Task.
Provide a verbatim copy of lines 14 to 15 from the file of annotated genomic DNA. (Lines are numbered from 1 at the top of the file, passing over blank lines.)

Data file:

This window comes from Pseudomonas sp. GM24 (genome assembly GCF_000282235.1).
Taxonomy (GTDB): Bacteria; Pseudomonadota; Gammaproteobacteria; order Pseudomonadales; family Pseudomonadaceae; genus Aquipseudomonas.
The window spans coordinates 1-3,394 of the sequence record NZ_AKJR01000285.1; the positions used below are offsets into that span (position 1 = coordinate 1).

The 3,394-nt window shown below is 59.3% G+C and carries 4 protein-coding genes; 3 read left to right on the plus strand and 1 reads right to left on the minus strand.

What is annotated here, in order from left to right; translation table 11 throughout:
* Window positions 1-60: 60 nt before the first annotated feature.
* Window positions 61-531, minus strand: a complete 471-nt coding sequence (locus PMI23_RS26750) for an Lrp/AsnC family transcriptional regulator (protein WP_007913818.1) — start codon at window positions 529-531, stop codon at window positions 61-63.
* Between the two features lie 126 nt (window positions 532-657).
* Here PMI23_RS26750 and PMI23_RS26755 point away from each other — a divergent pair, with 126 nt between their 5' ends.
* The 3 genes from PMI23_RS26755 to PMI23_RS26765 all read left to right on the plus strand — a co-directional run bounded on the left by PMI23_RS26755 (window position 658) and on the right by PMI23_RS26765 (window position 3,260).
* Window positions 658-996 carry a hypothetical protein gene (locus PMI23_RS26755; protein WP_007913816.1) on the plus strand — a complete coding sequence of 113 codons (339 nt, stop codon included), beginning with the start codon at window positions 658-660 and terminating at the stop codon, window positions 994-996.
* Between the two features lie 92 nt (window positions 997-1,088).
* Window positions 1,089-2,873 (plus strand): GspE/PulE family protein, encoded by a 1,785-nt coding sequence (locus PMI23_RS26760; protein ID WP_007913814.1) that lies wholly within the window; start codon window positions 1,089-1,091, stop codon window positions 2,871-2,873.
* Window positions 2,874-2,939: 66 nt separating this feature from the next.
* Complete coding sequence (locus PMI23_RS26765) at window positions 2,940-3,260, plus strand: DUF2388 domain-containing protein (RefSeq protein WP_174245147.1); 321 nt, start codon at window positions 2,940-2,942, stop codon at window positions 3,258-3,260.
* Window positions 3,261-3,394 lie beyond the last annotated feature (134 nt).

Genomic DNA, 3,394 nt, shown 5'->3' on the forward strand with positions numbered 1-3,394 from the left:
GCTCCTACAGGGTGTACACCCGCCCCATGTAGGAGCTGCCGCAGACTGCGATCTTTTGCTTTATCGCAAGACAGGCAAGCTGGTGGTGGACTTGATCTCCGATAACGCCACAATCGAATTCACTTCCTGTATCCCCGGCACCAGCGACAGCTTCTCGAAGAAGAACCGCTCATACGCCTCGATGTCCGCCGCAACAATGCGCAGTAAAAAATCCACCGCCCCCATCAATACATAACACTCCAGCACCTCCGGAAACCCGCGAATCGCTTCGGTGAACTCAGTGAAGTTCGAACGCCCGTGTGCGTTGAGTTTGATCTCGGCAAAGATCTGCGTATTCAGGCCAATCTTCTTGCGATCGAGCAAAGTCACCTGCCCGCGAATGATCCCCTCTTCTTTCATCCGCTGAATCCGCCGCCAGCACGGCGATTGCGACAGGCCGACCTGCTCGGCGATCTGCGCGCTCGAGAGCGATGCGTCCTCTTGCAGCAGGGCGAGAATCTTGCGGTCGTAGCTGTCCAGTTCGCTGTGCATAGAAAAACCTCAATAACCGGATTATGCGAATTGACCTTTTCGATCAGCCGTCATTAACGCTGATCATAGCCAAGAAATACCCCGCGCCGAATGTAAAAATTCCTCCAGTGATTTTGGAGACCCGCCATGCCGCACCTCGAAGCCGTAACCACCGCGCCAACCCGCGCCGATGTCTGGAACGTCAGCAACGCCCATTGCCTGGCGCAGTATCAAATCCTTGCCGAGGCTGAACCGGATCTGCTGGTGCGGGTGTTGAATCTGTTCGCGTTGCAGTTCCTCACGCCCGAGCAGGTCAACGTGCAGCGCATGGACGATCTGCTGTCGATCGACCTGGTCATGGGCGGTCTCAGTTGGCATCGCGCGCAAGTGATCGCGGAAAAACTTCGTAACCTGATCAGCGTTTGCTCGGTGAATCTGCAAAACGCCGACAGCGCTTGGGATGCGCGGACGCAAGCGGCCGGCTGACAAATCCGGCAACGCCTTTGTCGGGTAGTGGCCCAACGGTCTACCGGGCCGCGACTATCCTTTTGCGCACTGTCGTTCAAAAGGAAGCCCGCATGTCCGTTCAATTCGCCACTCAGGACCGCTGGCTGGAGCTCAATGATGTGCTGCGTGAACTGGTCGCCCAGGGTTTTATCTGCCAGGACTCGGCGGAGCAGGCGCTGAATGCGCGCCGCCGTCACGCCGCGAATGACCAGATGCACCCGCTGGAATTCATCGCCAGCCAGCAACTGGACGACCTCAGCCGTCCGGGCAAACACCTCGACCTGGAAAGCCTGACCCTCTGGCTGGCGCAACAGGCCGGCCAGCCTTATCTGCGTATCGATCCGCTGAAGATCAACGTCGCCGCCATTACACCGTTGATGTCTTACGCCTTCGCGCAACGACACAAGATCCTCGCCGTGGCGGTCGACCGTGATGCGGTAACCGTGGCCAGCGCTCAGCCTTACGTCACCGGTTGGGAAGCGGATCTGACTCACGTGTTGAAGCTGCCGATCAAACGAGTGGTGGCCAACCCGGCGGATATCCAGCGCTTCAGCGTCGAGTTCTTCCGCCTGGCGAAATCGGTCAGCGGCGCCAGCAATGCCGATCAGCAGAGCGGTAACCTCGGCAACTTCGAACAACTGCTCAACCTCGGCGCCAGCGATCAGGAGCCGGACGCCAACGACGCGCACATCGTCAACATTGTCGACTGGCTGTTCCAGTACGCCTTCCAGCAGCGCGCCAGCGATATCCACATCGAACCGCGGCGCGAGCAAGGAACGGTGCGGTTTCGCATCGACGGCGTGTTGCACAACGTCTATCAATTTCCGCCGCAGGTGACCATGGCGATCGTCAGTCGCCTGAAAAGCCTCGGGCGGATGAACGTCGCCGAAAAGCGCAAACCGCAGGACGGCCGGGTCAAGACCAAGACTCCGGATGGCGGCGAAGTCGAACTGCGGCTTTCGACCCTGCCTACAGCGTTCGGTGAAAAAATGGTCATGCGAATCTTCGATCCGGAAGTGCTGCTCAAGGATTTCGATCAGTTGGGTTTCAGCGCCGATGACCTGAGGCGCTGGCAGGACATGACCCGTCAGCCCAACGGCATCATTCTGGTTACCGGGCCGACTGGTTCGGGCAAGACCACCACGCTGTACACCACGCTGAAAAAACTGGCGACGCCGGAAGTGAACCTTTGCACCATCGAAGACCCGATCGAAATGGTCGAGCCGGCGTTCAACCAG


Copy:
* Window positions 2,874-2,939: 66 nt separating this feature from the next.
* Complete coding sequence (locus PMI23_RS26765) at window positions 2,940-3,260, plus strand: DUF2388 domain-containing protein (RefSeq protein WP_174245147.1); 321 nt, start codon at window positions 2,940-2,942, stop codon at window positions 3,258-3,260.